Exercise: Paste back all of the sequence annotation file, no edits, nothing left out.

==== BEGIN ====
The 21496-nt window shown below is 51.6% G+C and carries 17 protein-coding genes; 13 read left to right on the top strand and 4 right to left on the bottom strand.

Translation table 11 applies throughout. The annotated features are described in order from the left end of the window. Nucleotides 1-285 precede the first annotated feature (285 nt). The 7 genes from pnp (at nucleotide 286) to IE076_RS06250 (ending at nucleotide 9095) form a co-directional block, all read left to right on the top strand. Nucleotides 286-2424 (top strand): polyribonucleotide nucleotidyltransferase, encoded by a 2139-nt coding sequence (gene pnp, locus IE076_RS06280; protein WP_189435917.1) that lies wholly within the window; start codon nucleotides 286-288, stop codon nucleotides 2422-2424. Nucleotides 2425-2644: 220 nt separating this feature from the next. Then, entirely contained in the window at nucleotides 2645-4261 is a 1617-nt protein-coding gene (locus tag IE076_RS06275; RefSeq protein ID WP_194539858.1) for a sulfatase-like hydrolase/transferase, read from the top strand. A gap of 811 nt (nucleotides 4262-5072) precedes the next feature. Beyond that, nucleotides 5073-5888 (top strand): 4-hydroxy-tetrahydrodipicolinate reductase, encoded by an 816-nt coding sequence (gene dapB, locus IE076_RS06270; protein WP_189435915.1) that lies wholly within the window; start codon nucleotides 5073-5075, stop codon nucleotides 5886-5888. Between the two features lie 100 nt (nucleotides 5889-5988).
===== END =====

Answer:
The 21496-nt window shown below is 51.6% G+C and carries 17 protein-coding genes; 13 read left to right on the top strand and 4 right to left on the bottom strand.

Translation table 11 applies throughout. The annotated features are described in order from the left end of the window. Nucleotides 1-285 precede the first annotated feature (285 nt). The 7 genes from pnp (at nucleotide 286) to IE076_RS06250 (ending at nucleotide 9095) form a co-directional block, all read left to right on the top strand. Nucleotides 286-2424 (top strand): polyribonucleotide nucleotidyltransferase, encoded by a 2139-nt coding sequence (gene pnp, locus IE076_RS06280; protein WP_189435917.1) that lies wholly within the window; start codon nucleotides 286-288, stop codon nucleotides 2422-2424. Nucleotides 2425-2644: 220 nt separating this feature from the next. Then, entirely contained in the window at nucleotides 2645-4261 is a 1617-nt protein-coding gene (locus tag IE076_RS06275; RefSeq protein ID WP_194539858.1) for a sulfatase-like hydrolase/transferase, read from the top strand. A gap of 811 nt (nucleotides 4262-5072) precedes the next feature. Beyond that, nucleotides 5073-5888 (top strand): 4-hydroxy-tetrahydrodipicolinate reductase, encoded by an 816-nt coding sequence (gene dapB, locus IE076_RS06270; protein WP_189435915.1) that lies wholly within the window; start codon nucleotides 5073-5075, stop codon nucleotides 5886-5888. Between the two features lie 100 nt (nucleotides 5889-5988).